CFP: [International] Conference "Minorities and Power", University of Caen, France

full name / name of organization: 
Taoufik Djebali
contact email: 

“Minorities and Power in the English-Speaking World”

"Minorities and Power in the English-Speaking Countries" is the title of a conference to be held
at the University of Caen, Normandy, France, Nov. 20-22, 2008;
abstract submission by June 30.
In social sciences, power is characterized by the process of interaction between individuals within
the same society. In line with the Weberian tradition, many authors define power as the ability of
an actor to produce planned and desired effects on the behavior of other actors. On its most
basic level “power”, in Robert Dahl’s words, can be defined in the following manner: “A has
power over B to the extent that he can get B to do something that B would not otherwise do”. In
political science, this definition has become paradigmatic. Robert Dahl also notes there are many
words to describe the same phenomenon: power, influence, authority, control, persuasion, force,
might coercion, and so on.
However, in recent decades the power relationships between actors (groups, institutions,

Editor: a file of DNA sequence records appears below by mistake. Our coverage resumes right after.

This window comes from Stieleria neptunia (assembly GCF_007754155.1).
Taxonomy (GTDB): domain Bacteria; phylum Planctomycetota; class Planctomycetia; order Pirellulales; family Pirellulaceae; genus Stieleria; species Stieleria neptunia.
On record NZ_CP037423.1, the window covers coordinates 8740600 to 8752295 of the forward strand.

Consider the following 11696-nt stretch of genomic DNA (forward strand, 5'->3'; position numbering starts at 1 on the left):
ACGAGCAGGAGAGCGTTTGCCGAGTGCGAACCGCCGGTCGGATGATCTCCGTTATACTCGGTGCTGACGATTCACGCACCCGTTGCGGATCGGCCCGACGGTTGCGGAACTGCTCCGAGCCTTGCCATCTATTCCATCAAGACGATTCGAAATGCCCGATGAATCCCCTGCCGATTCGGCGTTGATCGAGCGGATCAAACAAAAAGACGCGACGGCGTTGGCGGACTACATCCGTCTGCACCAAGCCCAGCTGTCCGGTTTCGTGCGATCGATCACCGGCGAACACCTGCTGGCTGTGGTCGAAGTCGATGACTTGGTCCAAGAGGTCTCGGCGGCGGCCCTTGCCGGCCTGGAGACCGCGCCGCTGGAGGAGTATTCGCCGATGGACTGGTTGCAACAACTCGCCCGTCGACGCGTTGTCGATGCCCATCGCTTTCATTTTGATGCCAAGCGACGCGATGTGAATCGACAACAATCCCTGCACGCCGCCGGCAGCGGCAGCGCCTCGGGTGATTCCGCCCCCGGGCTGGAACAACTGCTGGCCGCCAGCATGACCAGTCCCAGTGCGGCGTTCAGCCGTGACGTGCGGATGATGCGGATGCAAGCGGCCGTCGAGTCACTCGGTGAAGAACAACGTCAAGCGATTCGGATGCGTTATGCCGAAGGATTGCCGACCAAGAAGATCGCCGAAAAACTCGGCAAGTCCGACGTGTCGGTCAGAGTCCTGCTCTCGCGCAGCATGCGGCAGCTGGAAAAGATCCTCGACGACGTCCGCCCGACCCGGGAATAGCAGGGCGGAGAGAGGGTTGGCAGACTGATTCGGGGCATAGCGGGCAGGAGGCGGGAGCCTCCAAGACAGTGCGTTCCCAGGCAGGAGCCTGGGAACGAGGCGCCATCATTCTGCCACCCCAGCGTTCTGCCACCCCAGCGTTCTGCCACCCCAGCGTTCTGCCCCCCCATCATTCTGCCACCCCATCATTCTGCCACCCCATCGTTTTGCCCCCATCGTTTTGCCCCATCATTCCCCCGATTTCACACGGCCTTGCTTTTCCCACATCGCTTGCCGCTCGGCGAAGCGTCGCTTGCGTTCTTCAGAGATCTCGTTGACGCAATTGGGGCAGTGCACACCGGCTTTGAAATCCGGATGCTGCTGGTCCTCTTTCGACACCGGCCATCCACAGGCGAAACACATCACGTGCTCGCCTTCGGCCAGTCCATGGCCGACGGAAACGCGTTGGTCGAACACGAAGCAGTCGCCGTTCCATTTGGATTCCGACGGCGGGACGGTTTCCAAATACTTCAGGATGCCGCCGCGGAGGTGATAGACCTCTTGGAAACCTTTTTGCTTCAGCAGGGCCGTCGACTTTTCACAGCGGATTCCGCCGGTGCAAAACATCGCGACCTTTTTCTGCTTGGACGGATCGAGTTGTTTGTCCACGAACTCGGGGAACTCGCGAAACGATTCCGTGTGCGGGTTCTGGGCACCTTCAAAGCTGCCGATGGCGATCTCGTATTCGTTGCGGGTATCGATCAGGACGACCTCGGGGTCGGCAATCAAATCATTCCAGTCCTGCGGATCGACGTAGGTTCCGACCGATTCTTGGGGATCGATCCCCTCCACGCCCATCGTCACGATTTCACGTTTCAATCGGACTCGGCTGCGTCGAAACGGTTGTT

state…), have significantly changed. These developments are characterized by a metamorphosis
of power, changes in the patterns of collective action and, more importantly, by the emergence
of social and political identities. As a result, governing increasingly involves arbitrating between
different interest groups, institutions, and actors of all kinds, each with its own vision, its
rationality, its objectives, and strategies. The groups advocating ethnic, racial or religious
concerns have come to dominate the political and social arenas; they tend to determine the terms
of the political agenda. This development leaves less and less space to groups that are
mobilizing on the basis of claims of a vertical character, namely: social justice, the fight against
inequality and poverty.
One of the questions that arises is whether the commitment of these groups might ultimately
lead to strengthening democracy and social justice or, on the contrary, to furthering the
fragmentation of society, or even to creating a form of "tyranny of minorities". We can also
wonder if politicians do not contribute to strengthening this trend by capitalizing on the sense of
identity for electoral purposes. Last but not least, we may wonder whether this new form of
social movements, which seems to overshadow socio-economic divides, has reached its limits
and is now fostering the reinforcement of the social order and the status quo that they are
supposed to fight against.
The conference, “Minorities and Power,” will discuss the place of power in defining the conflictual
relation between majority/minority, separatism/accommodationism, and special
interests/general interest (…) in the English-speaking world.
The conference organizers welcome proposals from different fields of social sciences: sociology,
political science, civilization, history, and anthropology.

Please email your abstract with a brief CV to:
Deadline date: June 30, 2008.
Languages used: French / English

 From the Literary Calls for Papers Mailing List
             more information at
Received on Fri May 23 2008 - 12:52:05 EDT